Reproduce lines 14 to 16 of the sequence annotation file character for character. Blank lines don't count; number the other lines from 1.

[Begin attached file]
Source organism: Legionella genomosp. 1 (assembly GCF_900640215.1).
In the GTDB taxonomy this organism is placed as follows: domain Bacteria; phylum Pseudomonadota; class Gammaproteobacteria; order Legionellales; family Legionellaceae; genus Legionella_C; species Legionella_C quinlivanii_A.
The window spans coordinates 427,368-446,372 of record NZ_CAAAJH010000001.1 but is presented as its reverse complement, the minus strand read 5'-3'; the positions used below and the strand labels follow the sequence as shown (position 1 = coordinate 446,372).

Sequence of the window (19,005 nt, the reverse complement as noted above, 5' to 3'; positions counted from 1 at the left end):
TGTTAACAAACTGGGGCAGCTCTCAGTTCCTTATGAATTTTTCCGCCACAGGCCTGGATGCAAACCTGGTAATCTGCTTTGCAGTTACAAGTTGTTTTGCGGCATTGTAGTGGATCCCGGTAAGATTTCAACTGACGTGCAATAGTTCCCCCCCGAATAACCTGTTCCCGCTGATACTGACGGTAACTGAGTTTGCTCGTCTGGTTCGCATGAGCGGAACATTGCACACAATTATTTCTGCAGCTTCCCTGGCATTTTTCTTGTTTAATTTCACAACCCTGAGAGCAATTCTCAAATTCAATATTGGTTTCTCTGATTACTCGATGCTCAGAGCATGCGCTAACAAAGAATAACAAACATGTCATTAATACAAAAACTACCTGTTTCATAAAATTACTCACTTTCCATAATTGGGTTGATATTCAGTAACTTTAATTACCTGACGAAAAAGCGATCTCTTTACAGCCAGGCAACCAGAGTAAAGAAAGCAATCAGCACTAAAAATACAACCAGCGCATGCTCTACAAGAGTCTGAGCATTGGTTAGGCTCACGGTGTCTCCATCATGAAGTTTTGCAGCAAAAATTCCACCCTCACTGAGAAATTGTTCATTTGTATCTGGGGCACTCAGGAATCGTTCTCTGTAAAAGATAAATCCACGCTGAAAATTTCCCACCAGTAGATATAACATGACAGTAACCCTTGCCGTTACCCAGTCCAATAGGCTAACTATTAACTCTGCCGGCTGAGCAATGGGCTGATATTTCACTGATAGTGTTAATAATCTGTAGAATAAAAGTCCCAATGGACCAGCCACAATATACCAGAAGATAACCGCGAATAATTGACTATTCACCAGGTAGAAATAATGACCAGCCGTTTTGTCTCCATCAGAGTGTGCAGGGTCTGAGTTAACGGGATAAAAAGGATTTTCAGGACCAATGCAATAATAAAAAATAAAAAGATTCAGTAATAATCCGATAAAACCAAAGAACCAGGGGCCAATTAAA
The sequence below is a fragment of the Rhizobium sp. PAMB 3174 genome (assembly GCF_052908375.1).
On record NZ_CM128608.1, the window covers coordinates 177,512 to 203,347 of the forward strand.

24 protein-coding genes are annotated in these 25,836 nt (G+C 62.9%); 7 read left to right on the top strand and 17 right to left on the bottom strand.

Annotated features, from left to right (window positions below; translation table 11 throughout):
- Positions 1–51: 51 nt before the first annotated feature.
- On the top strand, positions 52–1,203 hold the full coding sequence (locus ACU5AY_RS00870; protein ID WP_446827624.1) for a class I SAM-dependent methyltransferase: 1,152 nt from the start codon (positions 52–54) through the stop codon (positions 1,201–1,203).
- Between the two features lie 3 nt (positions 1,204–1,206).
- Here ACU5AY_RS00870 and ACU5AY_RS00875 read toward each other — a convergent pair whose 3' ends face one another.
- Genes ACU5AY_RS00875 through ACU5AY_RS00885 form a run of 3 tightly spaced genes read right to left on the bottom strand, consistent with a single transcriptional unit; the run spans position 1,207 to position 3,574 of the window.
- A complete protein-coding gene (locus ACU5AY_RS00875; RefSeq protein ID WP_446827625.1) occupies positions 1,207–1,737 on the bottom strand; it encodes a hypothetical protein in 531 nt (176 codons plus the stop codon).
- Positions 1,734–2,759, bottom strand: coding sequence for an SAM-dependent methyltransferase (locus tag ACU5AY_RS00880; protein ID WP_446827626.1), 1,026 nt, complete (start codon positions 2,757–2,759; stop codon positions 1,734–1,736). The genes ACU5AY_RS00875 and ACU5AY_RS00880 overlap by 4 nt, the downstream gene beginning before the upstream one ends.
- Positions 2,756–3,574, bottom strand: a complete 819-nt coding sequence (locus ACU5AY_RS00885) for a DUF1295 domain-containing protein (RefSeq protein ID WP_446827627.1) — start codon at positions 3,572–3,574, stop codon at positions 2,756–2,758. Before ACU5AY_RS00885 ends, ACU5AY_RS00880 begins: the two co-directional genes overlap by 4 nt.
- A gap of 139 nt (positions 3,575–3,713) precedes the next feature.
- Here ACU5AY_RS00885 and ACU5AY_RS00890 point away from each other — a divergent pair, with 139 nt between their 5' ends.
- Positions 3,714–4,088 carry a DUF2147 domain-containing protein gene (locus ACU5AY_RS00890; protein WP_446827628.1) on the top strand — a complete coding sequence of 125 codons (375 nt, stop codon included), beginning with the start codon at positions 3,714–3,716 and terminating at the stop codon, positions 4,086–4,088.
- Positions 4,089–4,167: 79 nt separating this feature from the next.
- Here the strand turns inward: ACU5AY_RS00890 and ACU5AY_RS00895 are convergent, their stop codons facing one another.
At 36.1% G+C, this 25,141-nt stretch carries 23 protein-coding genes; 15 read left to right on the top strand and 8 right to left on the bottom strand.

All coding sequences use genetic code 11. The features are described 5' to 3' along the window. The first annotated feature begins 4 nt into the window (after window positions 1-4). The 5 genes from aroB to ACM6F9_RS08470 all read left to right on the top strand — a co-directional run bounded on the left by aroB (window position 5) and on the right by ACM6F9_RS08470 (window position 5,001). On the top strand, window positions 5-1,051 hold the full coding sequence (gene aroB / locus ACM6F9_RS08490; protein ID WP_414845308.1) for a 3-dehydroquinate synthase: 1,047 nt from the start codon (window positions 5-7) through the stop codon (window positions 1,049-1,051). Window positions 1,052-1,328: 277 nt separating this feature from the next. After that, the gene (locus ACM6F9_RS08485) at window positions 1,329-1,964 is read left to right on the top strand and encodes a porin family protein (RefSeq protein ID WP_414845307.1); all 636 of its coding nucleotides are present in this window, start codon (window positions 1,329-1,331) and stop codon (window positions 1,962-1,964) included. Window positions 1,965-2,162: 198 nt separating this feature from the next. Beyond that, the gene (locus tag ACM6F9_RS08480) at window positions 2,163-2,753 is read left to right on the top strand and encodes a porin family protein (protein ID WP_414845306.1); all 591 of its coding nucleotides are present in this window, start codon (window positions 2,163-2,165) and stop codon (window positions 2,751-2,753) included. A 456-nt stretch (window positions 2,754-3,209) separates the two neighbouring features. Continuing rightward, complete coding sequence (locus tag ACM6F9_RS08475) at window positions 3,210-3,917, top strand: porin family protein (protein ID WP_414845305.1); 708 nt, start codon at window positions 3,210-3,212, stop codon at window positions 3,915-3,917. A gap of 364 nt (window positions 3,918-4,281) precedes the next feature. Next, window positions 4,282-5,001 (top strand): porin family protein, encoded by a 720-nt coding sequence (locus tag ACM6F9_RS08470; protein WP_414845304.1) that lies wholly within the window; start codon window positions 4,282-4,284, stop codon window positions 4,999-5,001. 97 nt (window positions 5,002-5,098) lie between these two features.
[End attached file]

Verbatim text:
- Genes ACU5AY_RS00875 through ACU5AY_RS00885 form a run of 3 tightly spaced genes read right to left on the bottom strand, consistent with a single transcriptional unit; the run spans position 1,207 to position 3,574 of the window.
- A complete protein-coding gene (locus ACU5AY_RS00875; RefSeq protein ID WP_446827625.1) occupies positions 1,207–1,737 on the bottom strand; it encodes a hypothetical protein in 531 nt (176 codons plus the stop codon).
- Positions 1,734–2,759, bottom strand: coding sequence for an SAM-dependent methyltransferase (locus tag ACU5AY_RS00880; protein ID WP_446827626.1), 1,026 nt, complete (start codon positions 2,757–2,759; stop codon positions 1,734–1,736). The genes ACU5AY_RS00875 and ACU5AY_RS00880 overlap by 4 nt, the downstream gene beginning before the upstream one ends.